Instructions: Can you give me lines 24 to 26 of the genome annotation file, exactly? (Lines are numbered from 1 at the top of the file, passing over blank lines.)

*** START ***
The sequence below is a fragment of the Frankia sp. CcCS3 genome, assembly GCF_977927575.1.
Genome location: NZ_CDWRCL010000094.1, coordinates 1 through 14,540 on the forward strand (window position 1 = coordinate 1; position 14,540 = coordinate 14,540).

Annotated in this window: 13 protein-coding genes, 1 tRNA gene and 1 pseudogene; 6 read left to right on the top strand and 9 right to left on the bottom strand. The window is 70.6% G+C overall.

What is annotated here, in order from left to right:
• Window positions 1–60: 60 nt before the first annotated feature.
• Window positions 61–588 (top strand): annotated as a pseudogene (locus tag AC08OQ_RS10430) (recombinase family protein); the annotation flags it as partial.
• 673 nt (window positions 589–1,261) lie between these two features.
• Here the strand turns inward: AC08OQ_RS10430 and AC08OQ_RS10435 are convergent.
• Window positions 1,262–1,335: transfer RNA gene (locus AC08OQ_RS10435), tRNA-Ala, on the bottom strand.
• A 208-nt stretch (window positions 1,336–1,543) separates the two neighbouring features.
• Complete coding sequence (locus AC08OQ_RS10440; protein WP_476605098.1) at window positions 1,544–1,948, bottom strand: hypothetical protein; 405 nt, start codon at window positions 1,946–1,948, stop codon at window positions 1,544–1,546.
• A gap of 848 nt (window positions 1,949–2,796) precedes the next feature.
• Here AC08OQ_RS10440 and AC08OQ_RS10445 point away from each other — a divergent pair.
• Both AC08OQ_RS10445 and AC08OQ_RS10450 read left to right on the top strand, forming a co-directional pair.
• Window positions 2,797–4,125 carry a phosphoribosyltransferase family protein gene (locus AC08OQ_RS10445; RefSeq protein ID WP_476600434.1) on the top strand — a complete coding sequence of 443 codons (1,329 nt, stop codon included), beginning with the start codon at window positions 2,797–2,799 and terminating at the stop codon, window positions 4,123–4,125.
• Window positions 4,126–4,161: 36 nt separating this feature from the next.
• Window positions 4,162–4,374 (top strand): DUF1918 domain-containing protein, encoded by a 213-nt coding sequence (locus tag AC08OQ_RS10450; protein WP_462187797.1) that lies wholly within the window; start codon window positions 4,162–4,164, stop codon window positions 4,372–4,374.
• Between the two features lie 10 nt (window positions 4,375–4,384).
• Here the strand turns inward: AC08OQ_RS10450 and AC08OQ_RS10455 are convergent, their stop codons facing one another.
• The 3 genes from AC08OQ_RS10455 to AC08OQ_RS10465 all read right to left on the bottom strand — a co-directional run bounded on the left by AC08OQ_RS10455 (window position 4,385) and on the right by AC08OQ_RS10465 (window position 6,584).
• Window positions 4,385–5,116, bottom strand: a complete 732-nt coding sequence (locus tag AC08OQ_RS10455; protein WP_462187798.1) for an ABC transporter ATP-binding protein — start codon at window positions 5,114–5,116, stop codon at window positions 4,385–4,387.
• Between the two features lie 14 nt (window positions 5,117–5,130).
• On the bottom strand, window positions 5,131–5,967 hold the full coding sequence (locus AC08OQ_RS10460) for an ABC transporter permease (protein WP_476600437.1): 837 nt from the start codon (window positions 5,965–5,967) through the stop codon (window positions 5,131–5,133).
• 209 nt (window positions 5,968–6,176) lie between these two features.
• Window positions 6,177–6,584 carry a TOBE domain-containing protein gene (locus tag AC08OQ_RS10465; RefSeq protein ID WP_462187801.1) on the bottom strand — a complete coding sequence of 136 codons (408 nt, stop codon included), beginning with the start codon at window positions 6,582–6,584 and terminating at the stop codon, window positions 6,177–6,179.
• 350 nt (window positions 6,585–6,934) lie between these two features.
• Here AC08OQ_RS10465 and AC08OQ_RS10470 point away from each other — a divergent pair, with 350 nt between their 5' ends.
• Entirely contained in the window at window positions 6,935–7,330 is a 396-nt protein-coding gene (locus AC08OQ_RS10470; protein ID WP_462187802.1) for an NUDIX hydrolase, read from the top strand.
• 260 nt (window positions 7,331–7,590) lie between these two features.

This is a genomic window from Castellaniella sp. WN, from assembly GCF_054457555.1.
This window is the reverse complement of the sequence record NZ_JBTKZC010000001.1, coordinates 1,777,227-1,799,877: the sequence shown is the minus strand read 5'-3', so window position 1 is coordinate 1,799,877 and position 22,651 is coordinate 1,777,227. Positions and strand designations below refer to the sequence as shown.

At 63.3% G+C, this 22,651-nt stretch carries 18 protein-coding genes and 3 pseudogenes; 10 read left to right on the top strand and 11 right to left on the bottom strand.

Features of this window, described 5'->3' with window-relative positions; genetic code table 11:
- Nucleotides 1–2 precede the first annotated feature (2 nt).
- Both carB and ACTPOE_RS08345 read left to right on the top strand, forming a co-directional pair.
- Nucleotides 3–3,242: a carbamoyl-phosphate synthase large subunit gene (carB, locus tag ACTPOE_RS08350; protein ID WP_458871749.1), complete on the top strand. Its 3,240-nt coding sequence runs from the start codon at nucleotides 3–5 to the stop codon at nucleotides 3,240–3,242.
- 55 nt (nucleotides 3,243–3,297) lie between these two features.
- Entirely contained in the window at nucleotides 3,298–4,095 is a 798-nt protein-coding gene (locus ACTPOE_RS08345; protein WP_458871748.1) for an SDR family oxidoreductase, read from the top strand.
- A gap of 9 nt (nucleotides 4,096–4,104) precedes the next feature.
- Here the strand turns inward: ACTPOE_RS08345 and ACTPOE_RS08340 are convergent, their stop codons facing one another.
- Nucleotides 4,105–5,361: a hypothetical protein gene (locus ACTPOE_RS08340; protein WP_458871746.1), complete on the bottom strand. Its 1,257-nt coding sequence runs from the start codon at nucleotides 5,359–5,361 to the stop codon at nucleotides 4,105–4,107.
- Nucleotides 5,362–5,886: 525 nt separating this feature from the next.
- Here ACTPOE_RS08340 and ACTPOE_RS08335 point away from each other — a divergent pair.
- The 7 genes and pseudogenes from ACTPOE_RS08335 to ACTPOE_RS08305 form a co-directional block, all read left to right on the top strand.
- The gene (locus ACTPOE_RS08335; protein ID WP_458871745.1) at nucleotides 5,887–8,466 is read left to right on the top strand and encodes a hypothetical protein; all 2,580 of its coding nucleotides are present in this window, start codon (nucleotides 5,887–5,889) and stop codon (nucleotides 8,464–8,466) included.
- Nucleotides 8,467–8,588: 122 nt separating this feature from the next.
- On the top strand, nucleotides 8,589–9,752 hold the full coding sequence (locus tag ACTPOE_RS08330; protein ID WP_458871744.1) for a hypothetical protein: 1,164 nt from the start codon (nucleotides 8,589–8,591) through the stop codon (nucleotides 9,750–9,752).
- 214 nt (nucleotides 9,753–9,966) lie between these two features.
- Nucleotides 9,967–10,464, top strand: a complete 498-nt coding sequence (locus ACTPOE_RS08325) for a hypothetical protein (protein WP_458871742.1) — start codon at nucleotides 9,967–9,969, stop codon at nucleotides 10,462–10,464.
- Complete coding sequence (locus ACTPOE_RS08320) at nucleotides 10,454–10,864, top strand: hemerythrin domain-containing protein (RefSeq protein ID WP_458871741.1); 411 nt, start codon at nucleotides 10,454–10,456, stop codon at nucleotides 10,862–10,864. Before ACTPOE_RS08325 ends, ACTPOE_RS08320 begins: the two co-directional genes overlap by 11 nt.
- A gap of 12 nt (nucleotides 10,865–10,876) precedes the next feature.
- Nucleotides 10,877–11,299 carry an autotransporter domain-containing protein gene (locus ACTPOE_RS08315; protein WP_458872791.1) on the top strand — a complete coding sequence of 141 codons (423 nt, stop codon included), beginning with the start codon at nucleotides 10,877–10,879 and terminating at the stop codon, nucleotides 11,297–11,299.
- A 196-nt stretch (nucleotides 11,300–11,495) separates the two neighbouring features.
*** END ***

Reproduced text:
• 209 nt (window positions 5,968–6,176) lie between these two features.
• Window positions 6,177–6,584 carry a TOBE domain-containing protein gene (locus tag AC08OQ_RS10465; RefSeq protein ID WP_462187801.1) on the bottom strand — a complete coding sequence of 136 codons (408 nt, stop codon included), beginning with the start codon at window positions 6,582–6,584 and terminating at the stop codon, window positions 6,177–6,179.
• 350 nt (window positions 6,585–6,934) lie between these two features.